The common perception about the Internet of Things (IoT) is that it's work in progress that's transcending into a working model. In this environment, multiple players can contribute solutions to create a holistic package that even users without technical expertise can quickly put to work.
Here is an example of how the two key building blocks — a sensor or IoT node and IoT infrastructure — can come together to create an end-to-end solution.
Part I: IoT Node
Lapis Semiconductor, an affiliate company of Rohm Semiconductor, has developed a soil environment sensor for social infrastructure and agricultural monitoring applications. The semiconductor-based sensor can remotely monitor soil conditions much faster and without the need to visit individual sensor nodes.
The compact sensor measures pH (acidity), electrical conductivity (EC), and soil temperature. Lapis has incorporated the temperature sensing capabilities with the newly developed pH and EC sensors.
A view of the semiconductor-based design of the soil environment sensor. Image courtesy of Rohm Semiconductor.
It's important to note that the conventional soil sensing methods involve sampling multiple locations and these samples are measured for pH and EC using special equipment. Between the process of collecting multiple samples and assessing them, the results on soil conditions can take as much as a few weeks to receive. This new sensor eliminates the need for such a waiting period.
The soil environment sensor from Lapis boasts low-power operation and, to ensure physical maintenance for extended periods, it uses solar panels to generate power. Moreover, Lapis offers wireless communication modules that enable these IoT nodes to be paired to a central node across a range of 1km.
The sensor design is optimized for smart agriculture applications. Image courtesy of Rohm Semiconductor.
Now if a farmer wants to deploy this soil environment sensor, what will it take for him to actually make this work? Apparently, a lot more than a sensor. The next section will delve into the key ingredients of a complete IoT network to make devices like soil sensors work.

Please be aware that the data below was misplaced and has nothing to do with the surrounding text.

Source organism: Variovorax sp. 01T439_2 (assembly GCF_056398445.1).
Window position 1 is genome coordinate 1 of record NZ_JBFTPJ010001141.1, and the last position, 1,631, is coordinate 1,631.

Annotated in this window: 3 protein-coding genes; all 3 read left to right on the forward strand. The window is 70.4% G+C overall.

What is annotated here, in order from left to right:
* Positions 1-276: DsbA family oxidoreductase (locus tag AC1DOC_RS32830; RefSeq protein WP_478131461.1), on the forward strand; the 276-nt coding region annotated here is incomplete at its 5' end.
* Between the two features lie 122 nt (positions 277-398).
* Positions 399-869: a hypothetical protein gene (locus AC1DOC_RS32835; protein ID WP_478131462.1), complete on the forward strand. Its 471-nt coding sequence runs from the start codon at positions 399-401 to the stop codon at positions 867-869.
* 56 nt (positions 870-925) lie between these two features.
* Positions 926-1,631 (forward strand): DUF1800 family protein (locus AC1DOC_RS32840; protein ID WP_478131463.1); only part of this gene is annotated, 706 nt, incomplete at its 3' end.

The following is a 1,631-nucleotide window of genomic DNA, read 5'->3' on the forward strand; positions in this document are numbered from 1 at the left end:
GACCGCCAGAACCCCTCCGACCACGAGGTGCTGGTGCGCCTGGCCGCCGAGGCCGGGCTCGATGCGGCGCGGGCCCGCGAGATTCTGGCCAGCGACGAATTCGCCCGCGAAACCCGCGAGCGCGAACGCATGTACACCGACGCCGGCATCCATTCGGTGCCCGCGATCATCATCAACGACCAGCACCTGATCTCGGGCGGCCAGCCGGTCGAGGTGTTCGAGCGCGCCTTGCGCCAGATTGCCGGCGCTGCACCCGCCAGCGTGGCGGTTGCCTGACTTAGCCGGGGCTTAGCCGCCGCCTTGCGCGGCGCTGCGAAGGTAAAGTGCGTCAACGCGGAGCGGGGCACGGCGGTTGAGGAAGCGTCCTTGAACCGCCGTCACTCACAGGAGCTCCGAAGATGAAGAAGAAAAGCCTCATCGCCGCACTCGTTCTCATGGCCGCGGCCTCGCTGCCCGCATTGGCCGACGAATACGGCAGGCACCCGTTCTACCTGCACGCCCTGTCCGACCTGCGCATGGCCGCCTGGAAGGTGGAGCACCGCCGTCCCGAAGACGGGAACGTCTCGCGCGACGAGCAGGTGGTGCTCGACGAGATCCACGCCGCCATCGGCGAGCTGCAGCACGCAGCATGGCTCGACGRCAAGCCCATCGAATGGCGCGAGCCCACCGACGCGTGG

Part II: IoT Infrastructure
The above-mentioned IoT node — a soil sensor — still requires an appropriate infrastructure to provide the optimum value in smart agriculture and other applications. That includes a wireless or wired connectivity platform, a secure cloud service, and a back office system.
So the companies like LPRS Connected Solutions (LPRS CS) are providing complete packages that encompass key infrastructure building blocks for IoT system integrators and service providers. The UK-based company is offering an end-to-end monitoring solution that includes wireless sensor hardware, connectivity, and a web-based back office.
First and foremost, it allows system integrators and service providers to quickly deploy IoT networks without spending long periods of time between proof of concept and final roll-out. And these outfits are not obliged to have the expertise of electronics, wireless, and cloud computing under one roof.
The cloud-based monitoring platform features secure web-browser access, an easy-to-use reporting system, and a user-configurable alerting engine.